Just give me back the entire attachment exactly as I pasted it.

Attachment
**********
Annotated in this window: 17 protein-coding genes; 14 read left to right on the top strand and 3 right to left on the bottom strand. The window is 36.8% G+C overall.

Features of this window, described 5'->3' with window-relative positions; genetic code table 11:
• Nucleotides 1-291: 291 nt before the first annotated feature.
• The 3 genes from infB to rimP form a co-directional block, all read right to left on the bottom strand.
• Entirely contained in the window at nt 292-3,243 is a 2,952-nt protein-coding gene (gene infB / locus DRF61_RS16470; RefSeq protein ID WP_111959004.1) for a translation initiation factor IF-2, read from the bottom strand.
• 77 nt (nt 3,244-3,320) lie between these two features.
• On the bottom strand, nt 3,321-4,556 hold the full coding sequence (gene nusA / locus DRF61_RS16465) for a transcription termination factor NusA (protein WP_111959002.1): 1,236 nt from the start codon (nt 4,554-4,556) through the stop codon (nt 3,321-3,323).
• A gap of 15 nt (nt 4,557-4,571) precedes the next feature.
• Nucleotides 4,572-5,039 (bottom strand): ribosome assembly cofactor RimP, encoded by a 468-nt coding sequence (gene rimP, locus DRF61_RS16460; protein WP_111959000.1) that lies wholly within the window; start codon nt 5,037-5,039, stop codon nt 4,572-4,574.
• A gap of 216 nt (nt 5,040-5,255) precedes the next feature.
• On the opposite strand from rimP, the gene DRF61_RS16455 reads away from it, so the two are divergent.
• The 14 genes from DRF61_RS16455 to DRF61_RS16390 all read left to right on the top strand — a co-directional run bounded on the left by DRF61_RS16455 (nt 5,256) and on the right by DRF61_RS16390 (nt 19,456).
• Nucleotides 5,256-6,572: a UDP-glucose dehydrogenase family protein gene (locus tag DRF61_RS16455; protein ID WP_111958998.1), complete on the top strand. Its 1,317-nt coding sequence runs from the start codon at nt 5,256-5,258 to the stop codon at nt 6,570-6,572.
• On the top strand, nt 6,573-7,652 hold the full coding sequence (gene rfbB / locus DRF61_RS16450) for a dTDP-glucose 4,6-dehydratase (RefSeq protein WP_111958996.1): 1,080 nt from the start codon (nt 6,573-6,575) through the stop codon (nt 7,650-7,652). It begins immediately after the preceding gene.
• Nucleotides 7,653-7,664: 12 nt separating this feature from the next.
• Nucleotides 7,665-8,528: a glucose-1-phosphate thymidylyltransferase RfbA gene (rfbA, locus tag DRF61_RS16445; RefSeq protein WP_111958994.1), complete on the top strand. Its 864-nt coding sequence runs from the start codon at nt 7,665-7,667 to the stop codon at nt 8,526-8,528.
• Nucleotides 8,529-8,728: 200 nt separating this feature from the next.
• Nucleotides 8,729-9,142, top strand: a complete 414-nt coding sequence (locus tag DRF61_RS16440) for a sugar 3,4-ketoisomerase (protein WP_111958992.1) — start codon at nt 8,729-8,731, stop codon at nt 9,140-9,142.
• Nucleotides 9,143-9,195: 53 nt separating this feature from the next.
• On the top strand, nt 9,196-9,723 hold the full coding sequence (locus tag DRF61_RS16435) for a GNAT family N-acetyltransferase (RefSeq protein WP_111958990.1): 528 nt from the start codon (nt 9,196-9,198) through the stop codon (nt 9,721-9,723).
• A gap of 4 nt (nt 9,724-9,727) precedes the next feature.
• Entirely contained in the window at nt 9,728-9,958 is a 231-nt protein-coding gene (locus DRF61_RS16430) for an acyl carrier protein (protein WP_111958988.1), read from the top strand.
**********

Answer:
Annotated in this window: 17 protein-coding genes; 14 read left to right on the top strand and 3 right to left on the bottom strand. The window is 36.8% G+C overall.

Features of this window, described 5'->3' with window-relative positions; genetic code table 11:
• Nucleotides 1-291: 291 nt before the first annotated feature.
• The 3 genes from infB to rimP form a co-directional block, all read right to left on the bottom strand.
• Entirely contained in the window at nt 292-3,243 is a 2,952-nt protein-coding gene (gene infB / locus DRF61_RS16470; RefSeq protein ID WP_111959004.1) for a translation initiation factor IF-2, read from the bottom strand.
• 77 nt (nt 3,244-3,320) lie between these two features.
• On the bottom strand, nt 3,321-4,556 hold the full coding sequence (gene nusA / locus DRF61_RS16465) for a transcription termination factor NusA (protein WP_111959002.1): 1,236 nt from the start codon (nt 4,554-4,556) through the stop codon (nt 3,321-3,323).
• A gap of 15 nt (nt 4,557-4,571) precedes the next feature.
• Nucleotides 4,572-5,039 (bottom strand): ribosome assembly cofactor RimP, encoded by a 468-nt coding sequence (gene rimP, locus DRF61_RS16460; protein WP_111959000.1) that lies wholly within the window; start codon nt 5,037-5,039, stop codon nt 4,572-4,574.
• A gap of 216 nt (nt 5,040-5,255) precedes the next feature.
• On the opposite strand from rimP, the gene DRF61_RS16455 reads away from it, so the two are divergent.
• The 14 genes from DRF61_RS16455 to DRF61_RS16390 all read left to right on the top strand — a co-directional run bounded on the left by DRF61_RS16455 (nt 5,256) and on the right by DRF61_RS16390 (nt 19,456).
• Nucleotides 5,256-6,572: a UDP-glucose dehydrogenase family protein gene (locus tag DRF61_RS16455; protein ID WP_111958998.1), complete on the top strand. Its 1,317-nt coding sequence runs from the start codon at nt 5,256-5,258 to the stop codon at nt 6,570-6,572.
• On the top strand, nt 6,573-7,652 hold the full coding sequence (gene rfbB / locus DRF61_RS16450) for a dTDP-glucose 4,6-dehydratase (RefSeq protein WP_111958996.1): 1,080 nt from the start codon (nt 6,573-6,575) through the stop codon (nt 7,650-7,652). It begins immediately after the preceding gene.
• Nucleotides 7,653-7,664: 12 nt separating this feature from the next.
• Nucleotides 7,665-8,528: a glucose-1-phosphate thymidylyltransferase RfbA gene (rfbA, locus tag DRF61_RS16445; RefSeq protein WP_111958994.1), complete on the top strand. Its 864-nt coding sequence runs from the start codon at nt 7,665-7,667 to the stop codon at nt 8,526-8,528.
• Nucleotides 8,529-8,728: 200 nt separating this feature from the next.
• Nucleotides 8,729-9,142, top strand: a complete 414-nt coding sequence (locus tag DRF61_RS16440) for a sugar 3,4-ketoisomerase (protein WP_111958992.1) — start codon at nt 8,729-8,731, stop codon at nt 9,140-9,142.
• Nucleotides 9,143-9,195: 53 nt separating this feature from the next.
• On the top strand, nt 9,196-9,723 hold the full coding sequence (locus tag DRF61_RS16435) for a GNAT family N-acetyltransferase (RefSeq protein WP_111958990.1): 528 nt from the start codon (nt 9,196-9,198) through the stop codon (nt 9,721-9,723).
• A gap of 4 nt (nt 9,724-9,727) precedes the next feature.
• Entirely contained in the window at nt 9,728-9,958 is a 231-nt protein-coding gene (locus DRF61_RS16430) for an acyl carrier protein (protein WP_111958988.1), read from the top strand.